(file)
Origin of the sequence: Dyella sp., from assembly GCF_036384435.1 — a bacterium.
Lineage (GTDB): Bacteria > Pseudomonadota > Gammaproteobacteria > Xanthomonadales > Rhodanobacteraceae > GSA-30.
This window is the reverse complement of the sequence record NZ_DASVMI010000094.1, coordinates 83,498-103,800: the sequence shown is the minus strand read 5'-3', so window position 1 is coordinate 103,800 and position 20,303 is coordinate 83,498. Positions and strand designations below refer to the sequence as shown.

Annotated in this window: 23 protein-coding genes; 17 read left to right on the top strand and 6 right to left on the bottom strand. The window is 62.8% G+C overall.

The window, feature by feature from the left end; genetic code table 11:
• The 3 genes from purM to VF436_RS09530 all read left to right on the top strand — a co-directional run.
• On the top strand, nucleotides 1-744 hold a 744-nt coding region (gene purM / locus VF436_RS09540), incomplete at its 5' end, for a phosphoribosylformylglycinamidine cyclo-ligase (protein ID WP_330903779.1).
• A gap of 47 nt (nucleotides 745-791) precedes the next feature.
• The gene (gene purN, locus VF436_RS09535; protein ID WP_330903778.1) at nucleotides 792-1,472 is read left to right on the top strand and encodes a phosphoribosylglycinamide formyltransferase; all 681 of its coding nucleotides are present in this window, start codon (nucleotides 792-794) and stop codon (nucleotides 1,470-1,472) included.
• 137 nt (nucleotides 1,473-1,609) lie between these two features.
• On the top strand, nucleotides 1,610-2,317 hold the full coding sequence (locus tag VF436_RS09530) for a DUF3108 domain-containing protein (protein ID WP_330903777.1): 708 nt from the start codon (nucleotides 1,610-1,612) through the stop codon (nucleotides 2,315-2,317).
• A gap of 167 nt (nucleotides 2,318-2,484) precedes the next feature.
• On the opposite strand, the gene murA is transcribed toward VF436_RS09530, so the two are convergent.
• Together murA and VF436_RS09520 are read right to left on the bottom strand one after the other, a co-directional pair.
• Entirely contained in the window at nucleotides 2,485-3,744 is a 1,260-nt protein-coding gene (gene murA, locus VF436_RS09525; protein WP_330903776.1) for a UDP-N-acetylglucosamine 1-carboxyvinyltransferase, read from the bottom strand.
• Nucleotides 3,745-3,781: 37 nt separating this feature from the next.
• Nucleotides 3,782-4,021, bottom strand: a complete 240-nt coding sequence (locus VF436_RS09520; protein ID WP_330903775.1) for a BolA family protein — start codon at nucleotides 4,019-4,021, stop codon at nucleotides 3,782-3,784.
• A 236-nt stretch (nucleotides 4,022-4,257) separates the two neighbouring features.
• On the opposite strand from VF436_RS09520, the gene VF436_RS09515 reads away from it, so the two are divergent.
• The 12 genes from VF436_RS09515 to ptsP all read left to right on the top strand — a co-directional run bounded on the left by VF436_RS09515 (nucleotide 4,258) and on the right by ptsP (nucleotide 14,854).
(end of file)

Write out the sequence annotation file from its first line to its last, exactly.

Origin of the sequence: Dyella sp., from assembly GCF_036384435.1 — a bacterium.
Lineage (GTDB): Bacteria > Pseudomonadota > Gammaproteobacteria > Xanthomonadales > Rhodanobacteraceae > GSA-30.
This window is the reverse complement of the sequence record NZ_DASVMI010000094.1, coordinates 83,498-103,800: the sequence shown is the minus strand read 5'-3', so window position 1 is coordinate 103,800 and position 20,303 is coordinate 83,498. Positions and strand designations below refer to the sequence as shown.

Annotated in this window: 23 protein-coding genes; 17 read left to right on the top strand and 6 right to left on the bottom strand. The window is 62.8% G+C overall.

The window, feature by feature from the left end; genetic code table 11:
• The 3 genes from purM to VF436_RS09530 all read left to right on the top strand — a co-directional run.
• On the top strand, nucleotides 1-744 hold a 744-nt coding region (gene purM / locus VF436_RS09540), incomplete at its 5' end, for a phosphoribosylformylglycinamidine cyclo-ligase (protein ID WP_330903779.1).
• A gap of 47 nt (nucleotides 745-791) precedes the next feature.
• The gene (gene purN, locus VF436_RS09535; protein ID WP_330903778.1) at nucleotides 792-1,472 is read left to right on the top strand and encodes a phosphoribosylglycinamide formyltransferase; all 681 of its coding nucleotides are present in this window, start codon (nucleotides 792-794) and stop codon (nucleotides 1,470-1,472) included.
• 137 nt (nucleotides 1,473-1,609) lie between these two features.
• On the top strand, nucleotides 1,610-2,317 hold the full coding sequence (locus tag VF436_RS09530) for a DUF3108 domain-containing protein (protein ID WP_330903777.1): 708 nt from the start codon (nucleotides 1,610-1,612) through the stop codon (nucleotides 2,315-2,317).
• A gap of 167 nt (nucleotides 2,318-2,484) precedes the next feature.
• On the opposite strand, the gene murA is transcribed toward VF436_RS09530, so the two are convergent.
• Together murA and VF436_RS09520 are read right to left on the bottom strand one after the other, a co-directional pair.
• Entirely contained in the window at nucleotides 2,485-3,744 is a 1,260-nt protein-coding gene (gene murA, locus VF436_RS09525; protein WP_330903776.1) for a UDP-N-acetylglucosamine 1-carboxyvinyltransferase, read from the bottom strand.
• Nucleotides 3,745-3,781: 37 nt separating this feature from the next.
• Nucleotides 3,782-4,021, bottom strand: a complete 240-nt coding sequence (locus VF436_RS09520; protein ID WP_330903775.1) for a BolA family protein — start codon at nucleotides 4,019-4,021, stop codon at nucleotides 3,782-3,784.
• A 236-nt stretch (nucleotides 4,022-4,257) separates the two neighbouring features.
• On the opposite strand from VF436_RS09520, the gene VF436_RS09515 reads away from it, so the two are divergent.
• The 12 genes from VF436_RS09515 to ptsP all read left to right on the top strand — a co-directional run bounded on the left by VF436_RS09515 (nucleotide 4,258) and on the right by ptsP (nucleotide 14,854).